Meditation is about paying attention, on purpose, in the present moment.
While most people associate meditation with sitting in a lotus position on the floor for 20-30 minutes you can actually meditate by making a few simple adjustments to your walking or running workouts. You can convert walking and running into moving meditations if you change your focus.
Walking and running meditation are forms of moving meditation that use your body movements and breathing as the focal points of your attention. When you get distracted during your walking or running you merely note the distraction mentally and then redirect your attention back to your body movements and your breathing and continue for at least 20 minutes.
Unlike traditional meditation, which is practiced while sitting quietly, moving meditation uses the movements that accompany any repetitive continuous physical activity as the focal point. Walking, running, swimming, bicycling, and cross-country skiing are examples of repetitive, continuous physical activity that typically is sustained for at least twenty minutes and can provide an aerobic training effect as well as a meditative benefit.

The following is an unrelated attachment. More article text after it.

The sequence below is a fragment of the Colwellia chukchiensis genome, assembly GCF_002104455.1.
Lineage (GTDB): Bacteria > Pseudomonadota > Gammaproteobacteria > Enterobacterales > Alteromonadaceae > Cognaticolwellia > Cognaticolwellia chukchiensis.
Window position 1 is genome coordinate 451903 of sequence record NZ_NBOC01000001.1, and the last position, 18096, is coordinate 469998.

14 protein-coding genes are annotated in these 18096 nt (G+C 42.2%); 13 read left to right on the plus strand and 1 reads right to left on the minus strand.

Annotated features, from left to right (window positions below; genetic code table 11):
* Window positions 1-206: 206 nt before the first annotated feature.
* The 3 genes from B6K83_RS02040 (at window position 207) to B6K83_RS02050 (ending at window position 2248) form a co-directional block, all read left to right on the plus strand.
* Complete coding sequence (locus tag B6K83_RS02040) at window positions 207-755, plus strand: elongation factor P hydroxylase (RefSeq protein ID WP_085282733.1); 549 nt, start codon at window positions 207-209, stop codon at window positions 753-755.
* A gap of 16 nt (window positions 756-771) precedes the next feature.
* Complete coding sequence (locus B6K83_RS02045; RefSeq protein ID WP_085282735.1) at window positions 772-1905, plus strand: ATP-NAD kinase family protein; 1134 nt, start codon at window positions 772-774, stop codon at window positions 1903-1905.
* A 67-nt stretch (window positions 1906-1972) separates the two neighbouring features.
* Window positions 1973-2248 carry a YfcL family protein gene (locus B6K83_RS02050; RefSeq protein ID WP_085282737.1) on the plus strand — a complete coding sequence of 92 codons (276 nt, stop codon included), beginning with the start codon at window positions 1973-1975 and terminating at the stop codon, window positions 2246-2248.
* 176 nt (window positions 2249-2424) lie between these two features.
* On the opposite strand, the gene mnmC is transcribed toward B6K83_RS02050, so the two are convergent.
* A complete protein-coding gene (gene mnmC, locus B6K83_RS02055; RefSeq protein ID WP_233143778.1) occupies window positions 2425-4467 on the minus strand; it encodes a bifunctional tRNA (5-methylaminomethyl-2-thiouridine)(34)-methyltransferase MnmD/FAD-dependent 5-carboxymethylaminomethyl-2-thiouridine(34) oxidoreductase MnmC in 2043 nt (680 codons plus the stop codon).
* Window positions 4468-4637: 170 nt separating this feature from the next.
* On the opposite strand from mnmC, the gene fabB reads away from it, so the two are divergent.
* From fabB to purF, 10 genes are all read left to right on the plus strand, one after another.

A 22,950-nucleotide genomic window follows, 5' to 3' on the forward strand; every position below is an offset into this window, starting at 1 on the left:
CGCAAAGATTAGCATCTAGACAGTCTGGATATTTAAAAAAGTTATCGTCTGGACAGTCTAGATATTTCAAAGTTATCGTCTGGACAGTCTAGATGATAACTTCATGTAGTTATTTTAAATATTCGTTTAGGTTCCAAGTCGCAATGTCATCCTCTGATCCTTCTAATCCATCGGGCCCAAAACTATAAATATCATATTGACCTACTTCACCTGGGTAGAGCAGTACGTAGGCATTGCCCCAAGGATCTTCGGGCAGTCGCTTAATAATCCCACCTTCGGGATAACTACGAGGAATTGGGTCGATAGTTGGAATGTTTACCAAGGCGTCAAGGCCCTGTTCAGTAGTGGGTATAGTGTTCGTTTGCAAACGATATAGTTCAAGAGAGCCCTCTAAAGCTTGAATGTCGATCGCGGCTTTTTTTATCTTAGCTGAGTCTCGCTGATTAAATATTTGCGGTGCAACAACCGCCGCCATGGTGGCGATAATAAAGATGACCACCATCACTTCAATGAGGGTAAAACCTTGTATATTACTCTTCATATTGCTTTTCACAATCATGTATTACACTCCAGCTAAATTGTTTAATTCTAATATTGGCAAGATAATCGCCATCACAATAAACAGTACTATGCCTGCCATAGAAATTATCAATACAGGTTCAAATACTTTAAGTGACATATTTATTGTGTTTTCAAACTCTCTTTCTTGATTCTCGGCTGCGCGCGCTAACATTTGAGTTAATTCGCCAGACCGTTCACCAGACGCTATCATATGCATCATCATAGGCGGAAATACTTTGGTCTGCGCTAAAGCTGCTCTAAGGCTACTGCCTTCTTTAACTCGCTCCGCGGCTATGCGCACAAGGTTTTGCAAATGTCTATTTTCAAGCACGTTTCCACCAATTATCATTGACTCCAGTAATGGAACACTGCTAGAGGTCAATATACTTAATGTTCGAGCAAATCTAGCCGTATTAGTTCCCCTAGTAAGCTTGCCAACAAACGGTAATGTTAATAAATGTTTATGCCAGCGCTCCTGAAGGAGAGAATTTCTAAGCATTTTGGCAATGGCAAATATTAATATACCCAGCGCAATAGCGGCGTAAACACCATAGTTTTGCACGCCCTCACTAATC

Walking and running are excellent activities to use to learn moving meditation because they are safe, can be practiced by almost anyone, and can be done both indoors on a treadmill and outdoors. During walking and running meditation you focus on the individual components of each step (lifting the leg, bending the knee, stepping forward, heel touching, toe touching, etc.), the process of walking and running (feelings in the feet, legs, back, etc., one’s balance and sensation of movement), and your breathing. Regular practice of walking or running meditation will not only help you release your stress through meditation, they will help increase your fitness level.
During walking or running meditation you walk or run at a pace and for a sufficient duration of time to obtain an aerobic training effect. You focus your attention on each footfall, extension, bend of the knee, and redirect your thoughts back your walking or running when they stray. You can use your cadence of footfalls and your breathing pattern to help you minimize distracting thoughts while you focus on what is going on in your legs, feet, and hips as you walk or run. You can count “one, two, three, four” in synch with the beat, time, and rhythm of your steps. You can also determine how many steps you take with each inhalation and exhalation and synchronize them. For example, I take six steps with each inhalation and six steps with each exhalation when I am walking. When I am running I take three breaths with every inhalation and three with every exhalation. This helps me keep my thoughts on my breathing and my footfalls rather than the thousand and one other things running around my brain when I walk or run.
Walking and running meditation are strategies I use to help people release their stress-related tension and energy in healthy ways. Release is one of my five lines of defense against stress called the Five R’s of Conquering Your Stress.
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